The WHO’s Covid-19 technical lead, Maria Van Kerkhove, told reporters earlier this month that the global health community expects more strains to emerge after Omicron — variants that will require that more doses be made available for international disbursement.
So far, about 9 billion shots have been administered across the globe, according to an analysis by Bloomberg. Researchers and statisticians at Duke University have previously calculated that the world needed 11 billion shots to vaccinate 70 percent of the world’s population — the target the WHO now sets for the middle of 2022.
The problem, global health advocates and Biden health officials said, is that the effectiveness of the vaccine is waning and the definition of fully vaccinated is being reconsidered. As Omicron continues to cause spikes in cases and hospitalizations in the U.S. and Europe, officials are beginning to recalculate how many doses they will need to protect their populations, meaning the 11 billion number could edge up in 2022.
It is difficult to tell exactly how many people have received two doses versus three in the U.S. and Europe — the data are messy because there is no accurate, real-time information that reflects those numbers. But billions of people in both regions are now eligible for the booster shot. That means the U.S. and large portions of Europe will need to make billions of shots available in 2022 for their own people. Officials and global health advocates fear there is not enough global manufacturing capacity to provide those shots while simultaneously providing billions of pledged doses to poorer countries in the first half of 2022.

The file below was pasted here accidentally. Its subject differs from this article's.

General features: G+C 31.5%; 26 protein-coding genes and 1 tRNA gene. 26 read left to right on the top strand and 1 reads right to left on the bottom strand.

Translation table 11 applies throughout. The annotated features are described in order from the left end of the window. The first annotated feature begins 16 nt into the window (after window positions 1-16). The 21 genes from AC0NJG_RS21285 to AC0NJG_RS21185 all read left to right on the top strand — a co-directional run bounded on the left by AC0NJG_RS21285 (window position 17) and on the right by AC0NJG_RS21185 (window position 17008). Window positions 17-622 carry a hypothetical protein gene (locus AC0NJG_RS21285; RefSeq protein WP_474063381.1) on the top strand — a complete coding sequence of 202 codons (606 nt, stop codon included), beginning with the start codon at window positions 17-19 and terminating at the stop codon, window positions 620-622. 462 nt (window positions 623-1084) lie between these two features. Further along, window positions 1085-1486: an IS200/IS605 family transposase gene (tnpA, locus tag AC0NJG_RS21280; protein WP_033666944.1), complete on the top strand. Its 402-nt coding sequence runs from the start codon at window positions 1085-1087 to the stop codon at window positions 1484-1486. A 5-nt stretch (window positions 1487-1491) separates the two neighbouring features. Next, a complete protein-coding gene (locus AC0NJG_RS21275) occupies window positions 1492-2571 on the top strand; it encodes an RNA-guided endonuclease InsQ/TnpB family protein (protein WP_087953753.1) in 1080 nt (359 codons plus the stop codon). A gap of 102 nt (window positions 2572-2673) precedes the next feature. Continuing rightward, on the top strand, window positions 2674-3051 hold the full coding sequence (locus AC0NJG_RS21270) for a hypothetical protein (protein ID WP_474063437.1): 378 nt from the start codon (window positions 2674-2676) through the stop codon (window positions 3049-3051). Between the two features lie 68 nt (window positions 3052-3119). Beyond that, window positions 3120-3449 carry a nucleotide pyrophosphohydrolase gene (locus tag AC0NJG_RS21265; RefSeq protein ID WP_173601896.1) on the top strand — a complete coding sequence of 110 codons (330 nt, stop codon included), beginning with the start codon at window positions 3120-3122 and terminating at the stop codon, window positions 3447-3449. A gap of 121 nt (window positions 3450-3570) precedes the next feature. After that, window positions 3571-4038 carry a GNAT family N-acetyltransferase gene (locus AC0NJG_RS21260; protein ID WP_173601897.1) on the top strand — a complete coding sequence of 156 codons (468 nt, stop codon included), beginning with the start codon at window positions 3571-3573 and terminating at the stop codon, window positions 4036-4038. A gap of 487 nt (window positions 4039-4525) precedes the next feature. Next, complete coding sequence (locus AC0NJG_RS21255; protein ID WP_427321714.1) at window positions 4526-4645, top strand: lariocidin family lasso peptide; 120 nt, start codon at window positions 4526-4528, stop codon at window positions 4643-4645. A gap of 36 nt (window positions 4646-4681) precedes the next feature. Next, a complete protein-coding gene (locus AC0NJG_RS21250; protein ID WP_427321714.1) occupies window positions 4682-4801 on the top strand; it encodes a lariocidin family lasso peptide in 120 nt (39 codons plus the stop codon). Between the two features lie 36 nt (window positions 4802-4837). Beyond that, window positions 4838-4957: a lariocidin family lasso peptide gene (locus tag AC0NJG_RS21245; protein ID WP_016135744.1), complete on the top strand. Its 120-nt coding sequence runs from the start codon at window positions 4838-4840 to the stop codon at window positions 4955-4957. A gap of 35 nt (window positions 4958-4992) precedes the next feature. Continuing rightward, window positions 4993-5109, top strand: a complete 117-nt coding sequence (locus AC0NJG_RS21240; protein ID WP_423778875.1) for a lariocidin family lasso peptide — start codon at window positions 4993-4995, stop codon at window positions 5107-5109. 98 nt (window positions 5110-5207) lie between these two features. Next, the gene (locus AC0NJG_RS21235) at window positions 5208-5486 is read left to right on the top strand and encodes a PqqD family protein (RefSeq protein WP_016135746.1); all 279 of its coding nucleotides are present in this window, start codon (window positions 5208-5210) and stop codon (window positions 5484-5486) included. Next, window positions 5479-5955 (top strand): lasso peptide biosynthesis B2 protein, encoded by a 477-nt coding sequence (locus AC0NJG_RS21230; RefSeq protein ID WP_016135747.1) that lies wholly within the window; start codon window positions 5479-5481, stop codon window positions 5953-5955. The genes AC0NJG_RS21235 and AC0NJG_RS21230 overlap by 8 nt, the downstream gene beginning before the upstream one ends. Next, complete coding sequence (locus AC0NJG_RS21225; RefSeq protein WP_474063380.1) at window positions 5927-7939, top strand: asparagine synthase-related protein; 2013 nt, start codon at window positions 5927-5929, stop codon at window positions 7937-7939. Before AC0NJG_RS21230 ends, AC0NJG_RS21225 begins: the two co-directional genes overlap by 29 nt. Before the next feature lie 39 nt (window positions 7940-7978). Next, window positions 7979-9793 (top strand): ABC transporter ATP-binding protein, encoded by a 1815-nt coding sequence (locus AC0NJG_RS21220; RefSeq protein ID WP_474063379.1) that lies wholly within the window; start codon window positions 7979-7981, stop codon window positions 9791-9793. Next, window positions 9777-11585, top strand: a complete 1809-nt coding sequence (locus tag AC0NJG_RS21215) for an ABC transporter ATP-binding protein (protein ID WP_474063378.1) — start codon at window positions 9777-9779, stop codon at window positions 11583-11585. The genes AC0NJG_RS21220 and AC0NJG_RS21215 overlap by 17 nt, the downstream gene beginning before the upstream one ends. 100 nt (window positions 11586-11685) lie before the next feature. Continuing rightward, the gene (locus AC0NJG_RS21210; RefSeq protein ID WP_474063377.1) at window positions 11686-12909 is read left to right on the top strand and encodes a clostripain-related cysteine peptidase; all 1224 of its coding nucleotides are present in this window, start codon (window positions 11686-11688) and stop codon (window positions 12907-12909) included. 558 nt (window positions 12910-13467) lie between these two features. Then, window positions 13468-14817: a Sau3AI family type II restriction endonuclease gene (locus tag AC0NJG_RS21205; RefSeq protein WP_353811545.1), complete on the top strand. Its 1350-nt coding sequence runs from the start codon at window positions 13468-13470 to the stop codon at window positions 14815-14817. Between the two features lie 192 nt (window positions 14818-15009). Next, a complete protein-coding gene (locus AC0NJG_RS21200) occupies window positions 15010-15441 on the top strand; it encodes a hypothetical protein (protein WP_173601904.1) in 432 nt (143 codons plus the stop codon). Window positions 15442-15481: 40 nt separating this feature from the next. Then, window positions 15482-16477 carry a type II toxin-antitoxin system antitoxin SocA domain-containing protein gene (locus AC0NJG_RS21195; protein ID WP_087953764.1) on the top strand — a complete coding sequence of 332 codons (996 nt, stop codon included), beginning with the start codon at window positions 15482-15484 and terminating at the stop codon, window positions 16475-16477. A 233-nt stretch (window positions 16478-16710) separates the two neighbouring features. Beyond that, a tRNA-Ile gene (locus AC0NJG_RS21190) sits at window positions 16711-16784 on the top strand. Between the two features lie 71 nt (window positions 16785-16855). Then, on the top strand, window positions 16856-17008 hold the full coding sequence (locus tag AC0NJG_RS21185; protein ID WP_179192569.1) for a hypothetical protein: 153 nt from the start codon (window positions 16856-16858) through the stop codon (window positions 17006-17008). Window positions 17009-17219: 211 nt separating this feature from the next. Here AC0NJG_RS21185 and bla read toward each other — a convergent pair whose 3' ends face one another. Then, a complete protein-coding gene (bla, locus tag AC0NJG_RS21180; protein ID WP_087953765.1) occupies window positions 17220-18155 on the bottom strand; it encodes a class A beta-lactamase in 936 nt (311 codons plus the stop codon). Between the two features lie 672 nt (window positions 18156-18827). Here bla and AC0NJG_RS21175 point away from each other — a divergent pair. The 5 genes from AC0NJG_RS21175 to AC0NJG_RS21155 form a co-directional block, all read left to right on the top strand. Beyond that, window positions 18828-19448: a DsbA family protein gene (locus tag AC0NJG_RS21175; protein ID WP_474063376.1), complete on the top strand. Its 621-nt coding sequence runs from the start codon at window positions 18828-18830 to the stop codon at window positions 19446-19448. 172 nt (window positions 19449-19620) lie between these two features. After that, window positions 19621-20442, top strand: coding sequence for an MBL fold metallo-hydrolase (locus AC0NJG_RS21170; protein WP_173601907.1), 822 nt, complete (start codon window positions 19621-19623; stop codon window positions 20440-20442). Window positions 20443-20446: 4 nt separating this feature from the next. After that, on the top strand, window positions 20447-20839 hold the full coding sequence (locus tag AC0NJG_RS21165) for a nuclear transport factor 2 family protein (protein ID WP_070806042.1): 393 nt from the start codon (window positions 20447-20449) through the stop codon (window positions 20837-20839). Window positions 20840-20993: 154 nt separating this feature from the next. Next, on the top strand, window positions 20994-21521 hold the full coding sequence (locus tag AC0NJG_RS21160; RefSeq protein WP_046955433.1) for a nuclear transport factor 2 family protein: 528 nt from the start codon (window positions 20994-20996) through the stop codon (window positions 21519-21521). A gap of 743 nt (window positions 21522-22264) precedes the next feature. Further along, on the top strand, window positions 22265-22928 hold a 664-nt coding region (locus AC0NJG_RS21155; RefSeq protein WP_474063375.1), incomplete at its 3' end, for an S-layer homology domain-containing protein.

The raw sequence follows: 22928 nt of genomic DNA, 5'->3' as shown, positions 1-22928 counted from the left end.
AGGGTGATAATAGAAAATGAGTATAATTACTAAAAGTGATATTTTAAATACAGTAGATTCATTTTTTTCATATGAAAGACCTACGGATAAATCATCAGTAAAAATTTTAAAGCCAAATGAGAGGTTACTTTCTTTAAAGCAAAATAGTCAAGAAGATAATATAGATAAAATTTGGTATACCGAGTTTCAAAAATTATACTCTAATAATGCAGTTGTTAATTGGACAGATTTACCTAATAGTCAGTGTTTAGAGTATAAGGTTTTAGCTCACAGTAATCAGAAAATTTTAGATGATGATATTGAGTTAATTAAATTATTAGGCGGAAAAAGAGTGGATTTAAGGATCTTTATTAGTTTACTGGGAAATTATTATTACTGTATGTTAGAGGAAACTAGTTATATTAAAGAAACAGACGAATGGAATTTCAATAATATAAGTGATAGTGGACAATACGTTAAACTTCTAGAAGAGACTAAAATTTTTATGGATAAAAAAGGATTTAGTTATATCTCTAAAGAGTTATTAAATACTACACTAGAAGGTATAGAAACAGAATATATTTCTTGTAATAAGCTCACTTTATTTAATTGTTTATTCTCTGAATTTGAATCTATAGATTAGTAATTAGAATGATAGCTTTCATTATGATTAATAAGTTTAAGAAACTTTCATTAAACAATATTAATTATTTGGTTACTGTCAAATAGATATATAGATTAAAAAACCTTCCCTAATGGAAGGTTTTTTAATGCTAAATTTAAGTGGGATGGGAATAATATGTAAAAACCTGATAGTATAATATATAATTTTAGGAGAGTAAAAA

In its December global supply forecast, COVAX said it should have as many as 2.4 billion doses on hand for distribution by March 2022. That number should be enough to allow COVAX to significantly ramp up its shipments to low- and middle-income countries in the beginning of the year. But that number in part hinges on Novavax’s ability to obtain the necessary regulatory permission for widespread distribution.
For more than a year, Novavax has had difficulties scaling its production. Some of its batches contained purity levels of as low as 30 percent — a quality far below the FDA’s typical standard of 90 percent, according to one of the individuals with direct knowledge of the administration’s thinking about Novavax.
The manufacturing problems frustrated officials on Operation Warp Speed, the Trump administration’s vaccine production initiative. In July 2020, the Trump team invested $1.6 billion to help Novavax deliver 100 million doses by the end of 2020. It was the largest investment by the federal government into any vaccine maker at the time.
Part of that investment was specifically geared toward helping the company find skilled workers who could help the company overcome its manufacturing snafus. But Novavax continued to struggle throughout 2021, missing benchmarks and targets it had publicly set for itself in 2020.